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Defining the Future of Mobile Healthcare™
By: John Griffin Jr. on November 14, 2019

Ambulance Module Construction – Framing

Lower Overall Cost of Ownership

Over the years we’ve heard a lot of different questions surrounding our construction methods. Why the square corners? Do your modules hold up? How do you mount the module to the truck? Is it safe?

In this episode we’ll tackle some of these questions and maybe even answer some you didn’t know you should be asking.

The Modular Body

From the time we started building truck mounted modular vehicles, Frazer has needed to design for extremely harsh environments, frequently the kinds without roads. So we were ready for the transition to the rigors of the EMS industry. As with any structure, strength comes from a solid foundation and a Frazer EMS vehicle is no exception.

Custom Emergency Vehicles
Crazy oilfield truck bound for some hostile environment.

Base Frame

The strength of your Frazer module begins with an extraordinarily beefy base frame. Let’s take a look at some of the specs:

  • 6061-T6 structural alloy
  • 3” x 1.5” x .1875” rectangular tubing
  • 3” x 1.5” x .1875” channel 
  • .250“ plate
  • .375” plate
  • 4” x 10” x .5” steel shear plate
  • .5” Grade 8 bolts

So what do all those numbers mean? The heat treated 6061-T6 alloy tubing provides a Frazer module with an excellent strength (20,000 – 40,000 psi tensile) to weight ratio, excellent weldability, and superior corrosion resistance. This particular alloy represents a typical first choice for architectural and structural applications and we appreciate the durability and strength it has provided us and our customers over the years.

Construction

Our 3” x 1.5” base frame tubing represents a 12.5% increase over the 2” x 2” tubing commonly used in base frame throughout the rest of the industry. And our intricate frame design features shorter spans of 3” x 1.5” channel reinforcing the longer 3” x 1.5” tubing lengths in parallel with the chassis frame for maximum strength along that axis. 

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Base frame and roof frame in process.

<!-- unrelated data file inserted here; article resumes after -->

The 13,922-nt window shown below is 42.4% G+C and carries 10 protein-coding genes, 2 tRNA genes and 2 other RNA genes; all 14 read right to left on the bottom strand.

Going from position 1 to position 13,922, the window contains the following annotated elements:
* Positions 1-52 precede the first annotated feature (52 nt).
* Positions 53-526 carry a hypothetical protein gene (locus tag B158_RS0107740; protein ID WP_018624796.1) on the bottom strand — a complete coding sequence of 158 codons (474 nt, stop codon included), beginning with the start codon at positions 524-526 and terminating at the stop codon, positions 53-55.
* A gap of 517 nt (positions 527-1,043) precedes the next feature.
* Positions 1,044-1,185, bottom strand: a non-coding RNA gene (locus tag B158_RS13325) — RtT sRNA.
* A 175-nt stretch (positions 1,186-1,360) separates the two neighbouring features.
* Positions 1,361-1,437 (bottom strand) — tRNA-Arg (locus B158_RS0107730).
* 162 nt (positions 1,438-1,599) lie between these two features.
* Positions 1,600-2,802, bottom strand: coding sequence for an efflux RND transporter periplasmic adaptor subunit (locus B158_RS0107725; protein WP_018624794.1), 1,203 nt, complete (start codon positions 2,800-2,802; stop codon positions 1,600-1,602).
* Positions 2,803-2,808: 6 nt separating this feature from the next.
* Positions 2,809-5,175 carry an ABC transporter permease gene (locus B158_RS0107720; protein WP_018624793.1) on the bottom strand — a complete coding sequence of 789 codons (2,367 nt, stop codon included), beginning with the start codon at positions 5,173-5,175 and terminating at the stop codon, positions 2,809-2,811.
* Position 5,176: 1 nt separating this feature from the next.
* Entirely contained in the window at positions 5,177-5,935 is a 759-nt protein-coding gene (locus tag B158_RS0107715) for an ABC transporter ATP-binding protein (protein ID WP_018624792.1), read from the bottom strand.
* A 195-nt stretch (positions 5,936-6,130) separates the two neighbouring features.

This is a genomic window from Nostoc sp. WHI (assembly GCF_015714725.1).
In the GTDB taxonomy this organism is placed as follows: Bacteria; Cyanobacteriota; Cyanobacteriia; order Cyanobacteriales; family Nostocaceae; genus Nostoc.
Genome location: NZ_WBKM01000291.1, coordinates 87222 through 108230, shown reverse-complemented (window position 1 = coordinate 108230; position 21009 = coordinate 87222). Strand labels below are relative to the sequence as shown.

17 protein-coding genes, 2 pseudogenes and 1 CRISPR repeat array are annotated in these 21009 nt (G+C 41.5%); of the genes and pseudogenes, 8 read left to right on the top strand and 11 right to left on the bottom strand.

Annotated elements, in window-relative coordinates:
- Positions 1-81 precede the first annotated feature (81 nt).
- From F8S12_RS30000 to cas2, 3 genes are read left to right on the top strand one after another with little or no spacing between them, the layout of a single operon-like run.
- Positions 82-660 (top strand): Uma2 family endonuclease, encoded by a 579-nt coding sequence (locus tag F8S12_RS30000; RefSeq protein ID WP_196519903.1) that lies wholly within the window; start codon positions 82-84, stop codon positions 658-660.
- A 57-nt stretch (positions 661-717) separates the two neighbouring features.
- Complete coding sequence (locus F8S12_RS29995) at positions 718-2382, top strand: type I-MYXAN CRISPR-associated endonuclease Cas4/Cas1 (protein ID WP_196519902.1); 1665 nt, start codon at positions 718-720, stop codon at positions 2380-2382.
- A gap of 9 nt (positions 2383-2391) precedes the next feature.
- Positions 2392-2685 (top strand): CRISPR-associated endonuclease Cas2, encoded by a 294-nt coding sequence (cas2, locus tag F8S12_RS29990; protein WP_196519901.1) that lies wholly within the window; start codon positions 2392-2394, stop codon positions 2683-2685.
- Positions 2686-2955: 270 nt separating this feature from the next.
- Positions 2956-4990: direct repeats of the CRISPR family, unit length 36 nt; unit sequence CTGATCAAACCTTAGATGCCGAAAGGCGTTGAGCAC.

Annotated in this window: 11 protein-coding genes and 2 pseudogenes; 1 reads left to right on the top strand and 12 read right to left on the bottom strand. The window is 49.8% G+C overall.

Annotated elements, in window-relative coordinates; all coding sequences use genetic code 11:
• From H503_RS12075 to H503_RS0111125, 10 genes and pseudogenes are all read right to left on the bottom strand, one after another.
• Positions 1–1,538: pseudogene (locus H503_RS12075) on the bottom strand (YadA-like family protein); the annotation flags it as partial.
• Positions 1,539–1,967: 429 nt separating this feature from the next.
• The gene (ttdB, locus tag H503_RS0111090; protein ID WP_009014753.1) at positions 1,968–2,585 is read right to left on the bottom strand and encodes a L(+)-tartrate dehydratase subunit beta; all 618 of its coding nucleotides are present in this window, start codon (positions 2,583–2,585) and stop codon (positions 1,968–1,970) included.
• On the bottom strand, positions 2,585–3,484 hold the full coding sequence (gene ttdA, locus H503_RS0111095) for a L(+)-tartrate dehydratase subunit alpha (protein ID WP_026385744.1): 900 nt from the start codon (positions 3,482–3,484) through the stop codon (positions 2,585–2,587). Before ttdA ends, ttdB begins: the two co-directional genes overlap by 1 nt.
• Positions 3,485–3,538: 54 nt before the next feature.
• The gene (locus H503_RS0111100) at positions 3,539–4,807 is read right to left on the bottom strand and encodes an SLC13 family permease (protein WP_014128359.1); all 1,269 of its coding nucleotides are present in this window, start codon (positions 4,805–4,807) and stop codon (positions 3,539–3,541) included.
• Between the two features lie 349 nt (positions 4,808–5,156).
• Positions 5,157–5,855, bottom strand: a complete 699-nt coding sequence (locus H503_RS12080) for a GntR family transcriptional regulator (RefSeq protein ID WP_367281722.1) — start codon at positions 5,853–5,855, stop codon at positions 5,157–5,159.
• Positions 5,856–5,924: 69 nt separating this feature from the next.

All of this tubing receives additional support from .250” and .375” plate welded throughout the frame. These plates provide a solid surface for cot and captain’s chair retention, as well as O2 bottle holders, and other optional features. They simultaneously create extremely strong corner gussets at key locations. 

And there wouldn’t be any point in designing and fabricating a ridiculously strong base frame if we didn’t attach it to the truck in the strongest way possible. For that we take eight (ten on a 14’ module)  4” x 10” x .250” steel shear plates and bolt them to both the chassis frame and the base frame with .5” Grade 8 bolts. Each plate uses 4 bolts, 2 in the chassis frame and 2 in channels on the module frame. The module bolts are insulated with rubber to avoid electrolysis. Each bolt carries a tensile strength of 150,000 psi. This attachment method is the primary reason we’ve NEVER had a base frame detach from its chassis during a violent collision. 

Side and Front Wall Frames

So you put all that structure in your base frame, why wouldn’t you do the same for the side walls? 34 years of both building EMS vehicles and repairing them after major wrecks have given us a much greater sense of where most impacts occur than we could get from simple controlled destructive testing. And we’ve found that side wall impacts most commonly occur at or below module floor level. Once again, the beefy base frame helps out in those circumstances, but the side wall frames take very little impact.